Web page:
Marine Corps Base Quantico, VA --
Second chances don’t come often, but when they do, it can be
a tremendous thing.
Veteran Marine Sgt. Mark Eakers was given a second chance at
life June 13, 2011, when the Quantico Fire Department responded to the scene of
a serious motorcycle accident. It was
the I-95 on-ramp number 148 where they found Sgt. Mark Eakers of Security
Battalion clinically dead. He had no
pulse, he had turned blue, his lungs had collapsed and his trachea was deviated
to the left. Typically, this would
signal that there was nothing that could be done. Fortunately for Eakers, the five fire fighters
and emergency medical services personnel that arrived on this dismal scene that
day decided not to give up on him. They
immediately began implementing every lifesaving measure they could. In the end, they saved his life that
In honor of their exceptional efforts that fateful day,
Eakers, his fiancée Lindsey Layla, and their four children, traveled all the
way from Florida by car six years later on the anniversary of his accident to
personally thank the Quantico fire fighters and emergency medical services team
for saving their loved one’s life.
“Without you, he wouldn’t be here, that’s a fact,” said
The entire family listened as the fire fighters who were on
scene that fateful day recounted what happened.
“He is a one percenter,” said Sgt. Steve Denton, emergency
medical technician. “When we left there
(Sentara Hospital) we didn’t think he was going to make it. We usually don’t receive any information once
we drop them off at the hospital.”
EMS personnel and firefighters at the joyful reunion June 14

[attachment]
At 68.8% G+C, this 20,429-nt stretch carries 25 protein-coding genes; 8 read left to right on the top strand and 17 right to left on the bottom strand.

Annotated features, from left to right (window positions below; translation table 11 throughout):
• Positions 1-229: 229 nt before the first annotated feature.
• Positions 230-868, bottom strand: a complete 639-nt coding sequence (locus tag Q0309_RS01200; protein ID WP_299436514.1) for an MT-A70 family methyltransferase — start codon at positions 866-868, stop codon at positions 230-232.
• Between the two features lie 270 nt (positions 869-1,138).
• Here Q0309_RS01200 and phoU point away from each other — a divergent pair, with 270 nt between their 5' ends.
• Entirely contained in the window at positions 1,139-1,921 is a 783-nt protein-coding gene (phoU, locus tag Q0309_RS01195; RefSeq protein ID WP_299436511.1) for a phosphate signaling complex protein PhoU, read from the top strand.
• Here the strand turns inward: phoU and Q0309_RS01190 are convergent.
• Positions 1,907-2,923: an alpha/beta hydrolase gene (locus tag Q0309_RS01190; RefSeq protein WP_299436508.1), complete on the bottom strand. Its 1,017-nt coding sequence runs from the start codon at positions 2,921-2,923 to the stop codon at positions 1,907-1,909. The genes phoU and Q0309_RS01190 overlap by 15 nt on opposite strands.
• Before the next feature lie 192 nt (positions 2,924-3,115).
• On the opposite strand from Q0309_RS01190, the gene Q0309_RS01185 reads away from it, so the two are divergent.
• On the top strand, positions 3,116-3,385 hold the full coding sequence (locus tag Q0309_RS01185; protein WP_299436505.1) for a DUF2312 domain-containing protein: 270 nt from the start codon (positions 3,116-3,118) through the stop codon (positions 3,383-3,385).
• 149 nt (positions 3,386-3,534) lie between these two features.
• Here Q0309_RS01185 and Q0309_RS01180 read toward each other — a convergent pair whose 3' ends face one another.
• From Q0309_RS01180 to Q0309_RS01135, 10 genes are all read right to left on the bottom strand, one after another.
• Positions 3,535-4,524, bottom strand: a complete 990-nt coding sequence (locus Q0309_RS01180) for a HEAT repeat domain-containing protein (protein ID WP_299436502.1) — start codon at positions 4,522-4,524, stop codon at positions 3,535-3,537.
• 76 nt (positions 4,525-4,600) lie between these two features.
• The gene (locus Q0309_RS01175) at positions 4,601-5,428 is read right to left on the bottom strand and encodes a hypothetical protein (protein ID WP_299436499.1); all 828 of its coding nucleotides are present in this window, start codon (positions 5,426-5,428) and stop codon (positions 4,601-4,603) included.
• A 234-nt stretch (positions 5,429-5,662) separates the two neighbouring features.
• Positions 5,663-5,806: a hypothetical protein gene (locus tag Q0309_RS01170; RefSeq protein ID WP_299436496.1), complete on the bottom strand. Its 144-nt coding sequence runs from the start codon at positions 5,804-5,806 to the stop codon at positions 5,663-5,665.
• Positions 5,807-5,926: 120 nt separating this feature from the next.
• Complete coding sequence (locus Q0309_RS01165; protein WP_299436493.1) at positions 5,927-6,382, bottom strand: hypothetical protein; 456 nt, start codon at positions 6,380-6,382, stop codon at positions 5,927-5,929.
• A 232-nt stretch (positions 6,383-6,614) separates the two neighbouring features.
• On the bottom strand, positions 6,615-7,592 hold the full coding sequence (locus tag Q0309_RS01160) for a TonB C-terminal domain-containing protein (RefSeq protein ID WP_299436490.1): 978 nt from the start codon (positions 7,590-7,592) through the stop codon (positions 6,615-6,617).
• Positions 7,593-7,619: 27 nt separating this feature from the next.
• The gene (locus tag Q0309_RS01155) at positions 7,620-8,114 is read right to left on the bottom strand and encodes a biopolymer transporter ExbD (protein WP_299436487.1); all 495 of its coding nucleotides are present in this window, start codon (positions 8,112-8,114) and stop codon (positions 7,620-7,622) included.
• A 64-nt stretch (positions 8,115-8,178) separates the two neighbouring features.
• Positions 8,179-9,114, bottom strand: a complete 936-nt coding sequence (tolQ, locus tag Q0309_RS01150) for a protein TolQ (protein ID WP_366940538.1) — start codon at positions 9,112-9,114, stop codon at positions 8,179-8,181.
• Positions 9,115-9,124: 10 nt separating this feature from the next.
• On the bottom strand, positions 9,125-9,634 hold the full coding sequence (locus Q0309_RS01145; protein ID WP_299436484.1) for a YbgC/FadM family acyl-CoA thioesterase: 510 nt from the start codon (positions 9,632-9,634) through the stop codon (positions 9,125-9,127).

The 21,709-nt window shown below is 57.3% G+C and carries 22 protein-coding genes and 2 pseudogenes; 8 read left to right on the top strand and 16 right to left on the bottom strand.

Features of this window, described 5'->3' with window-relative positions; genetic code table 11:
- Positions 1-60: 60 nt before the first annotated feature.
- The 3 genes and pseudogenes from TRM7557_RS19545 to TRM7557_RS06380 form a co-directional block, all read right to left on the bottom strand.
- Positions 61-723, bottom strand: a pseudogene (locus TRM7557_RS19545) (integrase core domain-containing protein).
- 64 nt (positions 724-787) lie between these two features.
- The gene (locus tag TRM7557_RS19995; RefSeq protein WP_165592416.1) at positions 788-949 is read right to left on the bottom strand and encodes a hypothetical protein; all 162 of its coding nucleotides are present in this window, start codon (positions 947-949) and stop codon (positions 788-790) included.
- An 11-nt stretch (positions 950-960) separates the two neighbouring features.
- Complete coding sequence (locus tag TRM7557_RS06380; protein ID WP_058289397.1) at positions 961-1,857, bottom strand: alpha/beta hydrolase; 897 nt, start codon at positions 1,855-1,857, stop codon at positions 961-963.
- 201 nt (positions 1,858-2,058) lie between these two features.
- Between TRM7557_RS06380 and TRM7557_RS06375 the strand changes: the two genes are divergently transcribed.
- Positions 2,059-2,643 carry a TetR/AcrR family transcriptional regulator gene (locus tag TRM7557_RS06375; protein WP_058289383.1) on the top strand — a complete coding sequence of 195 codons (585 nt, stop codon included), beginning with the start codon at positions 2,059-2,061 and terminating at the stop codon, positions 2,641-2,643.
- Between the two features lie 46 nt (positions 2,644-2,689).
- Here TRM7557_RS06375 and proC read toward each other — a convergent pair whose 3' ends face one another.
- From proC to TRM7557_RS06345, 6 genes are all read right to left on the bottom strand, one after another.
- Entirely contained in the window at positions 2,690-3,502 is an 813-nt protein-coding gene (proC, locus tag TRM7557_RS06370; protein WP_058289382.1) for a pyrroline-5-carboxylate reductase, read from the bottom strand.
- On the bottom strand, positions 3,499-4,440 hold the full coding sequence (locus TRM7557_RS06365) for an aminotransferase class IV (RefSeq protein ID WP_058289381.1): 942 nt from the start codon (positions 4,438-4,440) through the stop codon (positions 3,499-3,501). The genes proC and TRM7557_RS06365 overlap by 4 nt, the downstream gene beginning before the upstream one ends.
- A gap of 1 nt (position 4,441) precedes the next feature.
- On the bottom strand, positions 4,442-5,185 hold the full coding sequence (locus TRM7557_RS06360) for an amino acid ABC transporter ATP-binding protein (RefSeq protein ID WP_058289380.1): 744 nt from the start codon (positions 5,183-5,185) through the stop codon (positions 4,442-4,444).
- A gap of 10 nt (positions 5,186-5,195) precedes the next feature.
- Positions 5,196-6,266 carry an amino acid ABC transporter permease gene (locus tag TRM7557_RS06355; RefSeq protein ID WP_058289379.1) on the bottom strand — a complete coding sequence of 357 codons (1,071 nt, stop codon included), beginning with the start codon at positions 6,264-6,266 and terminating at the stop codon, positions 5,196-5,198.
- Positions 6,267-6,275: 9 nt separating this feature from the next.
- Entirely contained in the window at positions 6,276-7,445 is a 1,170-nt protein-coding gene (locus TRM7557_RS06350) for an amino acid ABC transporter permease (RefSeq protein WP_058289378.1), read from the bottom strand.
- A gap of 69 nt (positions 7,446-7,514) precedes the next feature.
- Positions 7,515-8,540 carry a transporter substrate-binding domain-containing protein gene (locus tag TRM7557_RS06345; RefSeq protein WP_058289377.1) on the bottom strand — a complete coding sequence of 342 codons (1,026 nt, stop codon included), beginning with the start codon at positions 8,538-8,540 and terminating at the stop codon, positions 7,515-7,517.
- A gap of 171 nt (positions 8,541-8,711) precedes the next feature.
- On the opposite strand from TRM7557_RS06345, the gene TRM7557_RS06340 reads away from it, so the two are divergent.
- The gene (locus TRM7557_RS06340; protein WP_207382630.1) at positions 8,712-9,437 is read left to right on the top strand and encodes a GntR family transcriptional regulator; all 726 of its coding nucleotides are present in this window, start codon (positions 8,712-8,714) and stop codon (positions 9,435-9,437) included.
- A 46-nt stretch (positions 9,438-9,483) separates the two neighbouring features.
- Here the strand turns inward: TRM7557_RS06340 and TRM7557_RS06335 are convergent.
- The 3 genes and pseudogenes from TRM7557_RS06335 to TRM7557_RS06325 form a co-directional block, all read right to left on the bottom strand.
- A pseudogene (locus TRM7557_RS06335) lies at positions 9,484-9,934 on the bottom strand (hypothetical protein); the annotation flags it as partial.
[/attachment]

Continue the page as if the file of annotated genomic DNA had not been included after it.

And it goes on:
said they were thrilled to learn that he had survived the accident. They also said that they had often thought
about him through the years and often wondered what had happened to him.
Seeing Eakers walking, talking and showing that he was
living a good quality of life – and that he had even had two children since the
accident – is a day the fire fighters will never forget.
The fire fighters recounted some more of the story and recalled
that they had called in an airlift to Fairfax, which has a trauma center. However, in order to be airlifted, a patient
must first have a pulse, according to the firefighters and EMS personnel. Chris
Payne, the emergency medical technician primarily working on Eacker decided
there was no time to lose in saving his life, so they quickly loaded him in the
ambulance and headed for Sentara. Payne
worked on him the entire way to the hospital.
Right before they arrived at the hospital, Payne got a pulse and Eaker
was then able to be airlifted to Fairfax, as the helicopter met them at
Sentara. The Quantico Fire Department
personnel never knew what happened to him until the family visited the station.
“I want to apologize because it took six years for you to
find out,” Layla said.
All the fire fighters and EMS personnel on hand told her
they are just glad they actually got to see the result of their efforts and
that they were very thankful for that opportunity.